U.S. Mint Suspends Non-Collector American Eagle Gold Coin Sales


American Eagle Gold Uncirculated CoinThe Gold Anti-Trust Action Committee (GATA) reported Friday that the United States Mint has suspended sales of American Eagle gold coins to their network of Authorized Purchasers.

The suspended coins are bullion coins (non collector versions) the Mint will not sell directly to the public, but instead to Authorized Purchasers who can then sell to the public.

At the time of this writing, fractional collector proof and uncirculated American Eagle gold coins are still available through the Mint’s website, although the sharp drop in gold prices without a similar reduction in coin prices has resulted in much higher premiums for collectors to assume.

An ounce of gold peaked above $1,000 an ounce as recently as March. Friday, the yellow metal plunged below $800 an ounce — falling more than 8 percent during last week’s trading sessions.

What’s the reason for faltering gold prices? According to a statement on GATA’s website by Chris Powell, Secretary/Treasurer of GATA, the Mint’s suspension is supporting evidence of a scheme to lower precious metal prices.


“The suspension is overwhelming evidence that the futures contract price of gold on the commodities exchanges is substantially below the physical market price and that, indeed, the commodities exchanges are being used as GATA long has maintained — as part of a massive scheme of manipulation of the precious metals, currency, and bond markets,” said Powell.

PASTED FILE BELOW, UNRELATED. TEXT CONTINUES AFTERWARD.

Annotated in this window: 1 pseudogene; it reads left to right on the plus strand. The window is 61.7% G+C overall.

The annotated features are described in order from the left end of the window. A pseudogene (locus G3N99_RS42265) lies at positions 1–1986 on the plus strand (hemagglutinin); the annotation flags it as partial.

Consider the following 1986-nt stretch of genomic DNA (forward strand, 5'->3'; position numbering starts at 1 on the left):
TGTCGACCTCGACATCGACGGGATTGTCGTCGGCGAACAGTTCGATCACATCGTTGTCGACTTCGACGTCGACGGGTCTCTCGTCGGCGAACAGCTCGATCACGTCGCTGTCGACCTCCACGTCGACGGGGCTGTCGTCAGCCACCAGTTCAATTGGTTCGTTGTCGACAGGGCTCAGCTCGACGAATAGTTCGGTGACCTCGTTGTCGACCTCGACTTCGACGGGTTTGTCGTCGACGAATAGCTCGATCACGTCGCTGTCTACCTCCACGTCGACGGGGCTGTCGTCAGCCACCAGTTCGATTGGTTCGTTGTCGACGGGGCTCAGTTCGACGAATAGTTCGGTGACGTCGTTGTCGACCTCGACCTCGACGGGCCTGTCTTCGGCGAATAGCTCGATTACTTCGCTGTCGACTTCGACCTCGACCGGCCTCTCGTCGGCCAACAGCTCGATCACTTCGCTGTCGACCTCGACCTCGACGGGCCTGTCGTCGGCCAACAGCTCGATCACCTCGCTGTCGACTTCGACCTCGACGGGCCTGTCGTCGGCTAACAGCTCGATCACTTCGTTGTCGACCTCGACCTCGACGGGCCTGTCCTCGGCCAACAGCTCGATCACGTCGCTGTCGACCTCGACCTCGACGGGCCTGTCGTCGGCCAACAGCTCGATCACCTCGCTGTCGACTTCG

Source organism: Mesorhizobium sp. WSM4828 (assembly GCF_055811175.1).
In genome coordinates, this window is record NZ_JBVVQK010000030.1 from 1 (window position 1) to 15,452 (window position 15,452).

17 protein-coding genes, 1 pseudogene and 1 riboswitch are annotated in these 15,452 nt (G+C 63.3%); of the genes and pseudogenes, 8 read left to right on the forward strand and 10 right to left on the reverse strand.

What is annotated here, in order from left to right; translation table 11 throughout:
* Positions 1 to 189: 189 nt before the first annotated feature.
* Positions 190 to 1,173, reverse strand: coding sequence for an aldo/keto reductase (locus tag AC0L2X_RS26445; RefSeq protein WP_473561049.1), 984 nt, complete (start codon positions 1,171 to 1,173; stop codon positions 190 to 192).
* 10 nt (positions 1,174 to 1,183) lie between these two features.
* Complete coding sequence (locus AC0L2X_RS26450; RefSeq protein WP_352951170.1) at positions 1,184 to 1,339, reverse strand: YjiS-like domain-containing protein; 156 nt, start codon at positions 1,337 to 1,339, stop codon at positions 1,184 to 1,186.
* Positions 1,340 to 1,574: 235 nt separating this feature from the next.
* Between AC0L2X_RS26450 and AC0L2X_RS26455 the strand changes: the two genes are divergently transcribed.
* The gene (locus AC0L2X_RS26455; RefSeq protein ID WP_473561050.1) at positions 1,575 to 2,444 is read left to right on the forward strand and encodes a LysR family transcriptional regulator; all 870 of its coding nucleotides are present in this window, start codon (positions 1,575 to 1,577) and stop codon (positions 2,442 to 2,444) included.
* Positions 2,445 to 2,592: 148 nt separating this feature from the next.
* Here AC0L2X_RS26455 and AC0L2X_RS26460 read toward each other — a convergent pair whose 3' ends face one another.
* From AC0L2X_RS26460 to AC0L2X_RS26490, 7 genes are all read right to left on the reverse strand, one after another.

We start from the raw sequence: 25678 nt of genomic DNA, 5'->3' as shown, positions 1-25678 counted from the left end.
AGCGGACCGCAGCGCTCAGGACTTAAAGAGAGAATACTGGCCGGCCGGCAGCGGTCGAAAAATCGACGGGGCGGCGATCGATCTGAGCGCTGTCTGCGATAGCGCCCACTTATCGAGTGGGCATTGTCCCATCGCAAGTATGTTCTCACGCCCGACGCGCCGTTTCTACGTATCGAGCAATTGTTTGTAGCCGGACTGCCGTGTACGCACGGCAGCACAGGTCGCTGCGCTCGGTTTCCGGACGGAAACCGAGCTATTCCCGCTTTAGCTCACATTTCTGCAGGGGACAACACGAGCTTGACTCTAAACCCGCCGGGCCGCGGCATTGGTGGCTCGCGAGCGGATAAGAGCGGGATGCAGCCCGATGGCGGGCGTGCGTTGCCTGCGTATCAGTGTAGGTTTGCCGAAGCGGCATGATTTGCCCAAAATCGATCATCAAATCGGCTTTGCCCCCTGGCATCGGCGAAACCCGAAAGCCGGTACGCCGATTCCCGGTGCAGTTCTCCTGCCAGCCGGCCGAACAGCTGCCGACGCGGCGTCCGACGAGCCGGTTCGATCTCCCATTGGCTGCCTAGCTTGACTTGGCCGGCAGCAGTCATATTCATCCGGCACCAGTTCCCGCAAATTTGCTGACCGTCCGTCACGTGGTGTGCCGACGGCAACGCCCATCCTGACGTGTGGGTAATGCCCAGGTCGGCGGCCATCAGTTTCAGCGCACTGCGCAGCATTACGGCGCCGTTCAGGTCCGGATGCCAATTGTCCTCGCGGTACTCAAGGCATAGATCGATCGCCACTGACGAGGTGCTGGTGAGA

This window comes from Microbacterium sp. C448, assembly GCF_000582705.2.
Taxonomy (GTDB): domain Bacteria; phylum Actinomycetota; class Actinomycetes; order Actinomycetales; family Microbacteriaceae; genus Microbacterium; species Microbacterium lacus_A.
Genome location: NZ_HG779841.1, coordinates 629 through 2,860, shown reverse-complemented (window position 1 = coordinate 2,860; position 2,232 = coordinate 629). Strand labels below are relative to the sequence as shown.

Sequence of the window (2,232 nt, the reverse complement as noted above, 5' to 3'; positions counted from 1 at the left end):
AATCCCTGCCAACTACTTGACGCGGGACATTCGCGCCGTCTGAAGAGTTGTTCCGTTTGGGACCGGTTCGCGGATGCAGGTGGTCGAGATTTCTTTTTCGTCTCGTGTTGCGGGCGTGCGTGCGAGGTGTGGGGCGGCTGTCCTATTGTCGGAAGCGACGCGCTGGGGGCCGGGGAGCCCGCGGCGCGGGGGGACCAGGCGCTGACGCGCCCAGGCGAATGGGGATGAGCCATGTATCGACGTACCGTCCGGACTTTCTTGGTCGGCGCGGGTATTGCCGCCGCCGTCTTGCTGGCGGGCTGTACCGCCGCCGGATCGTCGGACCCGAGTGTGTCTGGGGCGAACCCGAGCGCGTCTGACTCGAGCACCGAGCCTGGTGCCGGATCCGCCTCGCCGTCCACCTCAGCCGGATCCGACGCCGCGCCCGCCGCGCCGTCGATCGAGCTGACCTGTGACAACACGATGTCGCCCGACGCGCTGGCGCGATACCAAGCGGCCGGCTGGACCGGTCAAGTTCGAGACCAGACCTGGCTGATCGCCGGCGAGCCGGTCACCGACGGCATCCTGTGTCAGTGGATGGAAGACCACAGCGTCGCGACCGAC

A strong claim, for sure.

One thing can not be doubted, if gold continues its fall, expect the Mint to suspend their collector gold coins soon — just like they recently pulled American Eagle platinum sales.

American Precious Metals Exchange (APMEX) was reportedly the first to provide details of the Mint’s suspension

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Koichi Ito

U.S. Mint still sells Gold Buffalo Coins. Now we have factional gold Buffalo Bullion Coins for sale at the U.S. Mint. The suspension only applies to Gold Eagle Coins not Gold Buffalo Coins!


If the mint believes the proper value of the coins is reflected by the mint’s latest prices why would they suspend sales? Either way nobody’s going to buy the coins. I can understand suspending sales when the metal cost goes up, but why when it goes down? Or is this a surreptitious way to lower the mintage numbers of these coins to increase their rarity?